An often overlooked aspect of shedding management is diet and nutrition. The overall health and strength of your malamute’s skin and coat all start from within!

Malnutrition is one of the biggest causes of excessive shedding. Not receiving enough nutrients can really play havoc on the health of any malamute’s coat.

Ensure your Malamute is on a premium kibble with the proper macronutrient breakdown.

Macros are important. Malamutes thrive on a diet that’s high in protein and fat with low carbohydrates. This macronutrient breakdown mimics the diet that malamutes would have eaten for thousands of years in the wild. This style of diet is typically well-received by the digestive system. A better digesting diet means more nutrients, vitamins, and minerals will be properly absorbed.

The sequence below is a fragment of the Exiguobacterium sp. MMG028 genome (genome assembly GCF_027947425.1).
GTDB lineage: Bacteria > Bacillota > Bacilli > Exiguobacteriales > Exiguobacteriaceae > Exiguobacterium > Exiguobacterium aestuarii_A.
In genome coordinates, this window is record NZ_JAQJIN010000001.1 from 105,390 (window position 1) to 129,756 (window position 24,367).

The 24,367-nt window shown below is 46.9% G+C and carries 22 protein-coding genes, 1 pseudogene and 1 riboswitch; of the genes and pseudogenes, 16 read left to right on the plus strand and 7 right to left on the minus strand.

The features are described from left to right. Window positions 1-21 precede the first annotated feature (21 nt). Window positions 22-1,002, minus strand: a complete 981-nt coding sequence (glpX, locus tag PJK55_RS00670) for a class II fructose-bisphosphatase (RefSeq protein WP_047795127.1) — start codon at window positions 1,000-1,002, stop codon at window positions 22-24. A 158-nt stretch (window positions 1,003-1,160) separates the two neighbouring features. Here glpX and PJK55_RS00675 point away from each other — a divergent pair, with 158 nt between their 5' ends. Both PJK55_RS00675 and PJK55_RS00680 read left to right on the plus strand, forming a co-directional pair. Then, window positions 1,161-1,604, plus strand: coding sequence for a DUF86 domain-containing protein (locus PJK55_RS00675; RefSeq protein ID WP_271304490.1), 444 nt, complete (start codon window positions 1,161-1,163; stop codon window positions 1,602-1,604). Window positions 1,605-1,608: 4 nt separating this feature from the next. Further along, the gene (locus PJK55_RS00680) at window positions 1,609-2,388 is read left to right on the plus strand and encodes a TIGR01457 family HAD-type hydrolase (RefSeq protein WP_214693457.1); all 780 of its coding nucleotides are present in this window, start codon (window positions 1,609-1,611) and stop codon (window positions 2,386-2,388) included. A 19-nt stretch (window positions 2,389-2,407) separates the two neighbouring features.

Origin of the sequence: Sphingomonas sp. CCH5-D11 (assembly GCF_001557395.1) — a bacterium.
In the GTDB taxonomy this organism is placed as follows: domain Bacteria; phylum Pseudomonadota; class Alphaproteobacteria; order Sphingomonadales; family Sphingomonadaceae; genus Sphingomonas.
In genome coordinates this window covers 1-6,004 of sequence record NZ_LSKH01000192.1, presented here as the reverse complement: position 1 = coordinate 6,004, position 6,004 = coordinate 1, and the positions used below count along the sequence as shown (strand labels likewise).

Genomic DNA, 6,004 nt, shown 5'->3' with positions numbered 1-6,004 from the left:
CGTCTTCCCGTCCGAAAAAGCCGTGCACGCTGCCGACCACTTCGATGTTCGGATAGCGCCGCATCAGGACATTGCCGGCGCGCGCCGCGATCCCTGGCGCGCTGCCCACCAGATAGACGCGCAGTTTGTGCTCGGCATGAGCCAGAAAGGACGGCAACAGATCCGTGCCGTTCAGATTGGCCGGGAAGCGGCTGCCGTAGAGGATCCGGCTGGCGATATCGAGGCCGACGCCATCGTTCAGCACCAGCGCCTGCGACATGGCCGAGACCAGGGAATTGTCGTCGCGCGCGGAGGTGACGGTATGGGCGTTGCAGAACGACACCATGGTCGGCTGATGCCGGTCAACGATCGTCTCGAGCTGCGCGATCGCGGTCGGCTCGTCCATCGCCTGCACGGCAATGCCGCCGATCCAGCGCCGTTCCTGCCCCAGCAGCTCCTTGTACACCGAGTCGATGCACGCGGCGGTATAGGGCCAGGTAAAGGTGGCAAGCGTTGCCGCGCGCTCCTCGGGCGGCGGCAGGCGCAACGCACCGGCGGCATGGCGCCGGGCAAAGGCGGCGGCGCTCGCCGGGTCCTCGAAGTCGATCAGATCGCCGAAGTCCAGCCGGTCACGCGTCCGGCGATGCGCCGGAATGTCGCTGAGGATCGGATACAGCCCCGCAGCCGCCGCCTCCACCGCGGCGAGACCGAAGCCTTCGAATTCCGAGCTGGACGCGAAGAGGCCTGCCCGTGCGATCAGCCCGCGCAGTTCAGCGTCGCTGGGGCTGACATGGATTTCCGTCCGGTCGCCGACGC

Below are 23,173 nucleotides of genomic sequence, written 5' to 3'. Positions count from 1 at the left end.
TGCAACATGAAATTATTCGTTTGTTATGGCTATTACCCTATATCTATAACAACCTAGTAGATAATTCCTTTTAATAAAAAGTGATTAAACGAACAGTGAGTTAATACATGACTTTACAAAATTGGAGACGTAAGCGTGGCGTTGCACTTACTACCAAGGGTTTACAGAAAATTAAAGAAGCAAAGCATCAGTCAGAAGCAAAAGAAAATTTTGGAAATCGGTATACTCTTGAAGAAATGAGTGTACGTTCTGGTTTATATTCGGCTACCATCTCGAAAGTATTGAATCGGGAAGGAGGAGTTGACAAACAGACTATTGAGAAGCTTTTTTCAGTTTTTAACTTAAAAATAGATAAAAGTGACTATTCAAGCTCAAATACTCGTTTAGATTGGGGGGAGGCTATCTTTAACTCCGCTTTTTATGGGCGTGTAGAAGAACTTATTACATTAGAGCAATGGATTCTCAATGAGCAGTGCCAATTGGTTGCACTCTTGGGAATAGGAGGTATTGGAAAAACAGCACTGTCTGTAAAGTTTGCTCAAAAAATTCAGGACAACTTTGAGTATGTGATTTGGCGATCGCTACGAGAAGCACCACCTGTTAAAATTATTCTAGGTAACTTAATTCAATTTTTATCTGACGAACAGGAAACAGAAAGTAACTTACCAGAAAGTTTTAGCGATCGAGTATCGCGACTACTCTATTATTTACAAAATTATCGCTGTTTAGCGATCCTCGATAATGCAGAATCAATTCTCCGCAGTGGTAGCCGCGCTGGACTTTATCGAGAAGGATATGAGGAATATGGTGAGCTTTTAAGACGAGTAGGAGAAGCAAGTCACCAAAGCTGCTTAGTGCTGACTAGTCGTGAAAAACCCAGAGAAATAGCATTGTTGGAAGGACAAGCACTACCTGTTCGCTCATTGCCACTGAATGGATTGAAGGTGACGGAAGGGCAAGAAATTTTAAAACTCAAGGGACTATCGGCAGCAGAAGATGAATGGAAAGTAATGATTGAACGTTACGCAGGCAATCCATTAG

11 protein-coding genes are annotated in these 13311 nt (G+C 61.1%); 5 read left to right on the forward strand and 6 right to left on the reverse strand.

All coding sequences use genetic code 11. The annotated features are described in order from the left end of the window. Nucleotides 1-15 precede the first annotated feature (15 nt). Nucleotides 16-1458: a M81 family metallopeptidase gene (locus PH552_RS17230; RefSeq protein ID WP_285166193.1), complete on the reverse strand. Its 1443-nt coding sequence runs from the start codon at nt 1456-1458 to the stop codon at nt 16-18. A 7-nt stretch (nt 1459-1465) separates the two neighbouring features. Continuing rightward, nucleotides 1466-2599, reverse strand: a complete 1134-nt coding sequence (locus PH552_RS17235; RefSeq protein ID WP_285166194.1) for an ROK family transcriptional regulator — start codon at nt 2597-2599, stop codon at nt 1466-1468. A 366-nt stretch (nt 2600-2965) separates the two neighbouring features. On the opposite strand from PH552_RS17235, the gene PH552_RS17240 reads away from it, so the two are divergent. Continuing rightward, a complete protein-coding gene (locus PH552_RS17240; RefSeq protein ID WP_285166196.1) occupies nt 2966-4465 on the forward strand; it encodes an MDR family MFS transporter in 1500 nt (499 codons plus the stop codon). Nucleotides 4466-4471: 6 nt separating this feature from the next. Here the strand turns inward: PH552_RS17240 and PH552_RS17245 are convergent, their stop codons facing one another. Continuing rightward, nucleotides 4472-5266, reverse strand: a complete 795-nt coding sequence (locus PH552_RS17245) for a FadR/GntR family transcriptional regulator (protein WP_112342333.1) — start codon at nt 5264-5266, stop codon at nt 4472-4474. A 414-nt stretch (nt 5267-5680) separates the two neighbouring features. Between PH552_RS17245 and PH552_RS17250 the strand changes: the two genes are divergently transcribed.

A diet that your Malamute doesn’t get on well with, will mean many nutrients aren’t being digested which could lead to malnutrition in a specific area.

Salmon takes first place. I have always had great success with premium kibbles that focuses on using salmon as the main protein source. Not only does salmon contain a naturally high amount of essential fatty acids like Omega 3 and DHA (which significantly help the skin and coat), but it also digests better than chicken, beef, lamb, or pork (which are all common allergens).

Don’t stop until you find a food that works. It’s also worth mentioning that it’s crucial for you to keep going until you find a premium kibble that your malamute actually gets on well with.

Just because one specific kibble is of high quality, it doesn’t mean all dogs will tolerate it. So it’s worth keeping that in mind.

Have another think about the kibble you are currently using and whether your malamute is happy on it. If he is, then that’s awesome!